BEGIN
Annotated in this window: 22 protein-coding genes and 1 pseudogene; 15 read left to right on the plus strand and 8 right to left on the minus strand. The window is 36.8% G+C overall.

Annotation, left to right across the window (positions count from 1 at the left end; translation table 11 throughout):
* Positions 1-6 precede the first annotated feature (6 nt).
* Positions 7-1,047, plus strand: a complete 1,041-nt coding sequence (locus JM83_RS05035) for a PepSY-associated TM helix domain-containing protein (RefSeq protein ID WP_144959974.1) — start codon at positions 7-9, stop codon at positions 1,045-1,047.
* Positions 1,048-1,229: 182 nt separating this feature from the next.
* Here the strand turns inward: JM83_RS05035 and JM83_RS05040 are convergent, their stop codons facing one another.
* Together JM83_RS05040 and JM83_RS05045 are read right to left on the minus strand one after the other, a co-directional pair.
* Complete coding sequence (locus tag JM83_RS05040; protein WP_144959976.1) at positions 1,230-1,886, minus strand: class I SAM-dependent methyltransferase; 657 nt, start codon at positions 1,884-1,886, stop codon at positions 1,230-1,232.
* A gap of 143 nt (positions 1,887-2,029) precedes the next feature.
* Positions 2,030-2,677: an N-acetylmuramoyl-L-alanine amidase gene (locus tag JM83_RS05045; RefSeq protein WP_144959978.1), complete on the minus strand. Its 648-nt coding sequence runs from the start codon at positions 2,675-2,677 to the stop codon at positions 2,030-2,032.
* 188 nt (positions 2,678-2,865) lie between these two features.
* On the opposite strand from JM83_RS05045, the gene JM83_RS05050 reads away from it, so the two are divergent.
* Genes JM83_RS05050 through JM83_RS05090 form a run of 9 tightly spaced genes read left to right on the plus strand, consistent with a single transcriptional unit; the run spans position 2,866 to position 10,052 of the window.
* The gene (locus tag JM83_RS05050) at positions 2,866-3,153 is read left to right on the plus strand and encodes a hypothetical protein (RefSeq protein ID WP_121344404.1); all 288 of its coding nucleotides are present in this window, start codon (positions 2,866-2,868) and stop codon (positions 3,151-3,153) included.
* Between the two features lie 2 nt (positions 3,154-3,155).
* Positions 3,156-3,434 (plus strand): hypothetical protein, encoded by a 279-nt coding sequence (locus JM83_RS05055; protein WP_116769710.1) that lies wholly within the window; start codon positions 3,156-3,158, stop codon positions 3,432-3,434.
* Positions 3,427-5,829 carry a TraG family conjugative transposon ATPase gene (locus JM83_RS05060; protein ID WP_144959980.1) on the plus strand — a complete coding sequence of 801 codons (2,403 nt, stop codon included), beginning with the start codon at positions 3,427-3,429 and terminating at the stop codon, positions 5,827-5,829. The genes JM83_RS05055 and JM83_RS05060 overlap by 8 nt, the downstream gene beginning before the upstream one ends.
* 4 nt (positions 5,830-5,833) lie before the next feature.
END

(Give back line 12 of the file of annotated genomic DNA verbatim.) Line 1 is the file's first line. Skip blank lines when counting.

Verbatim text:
* On the opposite strand from JM83_RS05045, the gene JM83_RS05050 reads away from it, so the two are divergent.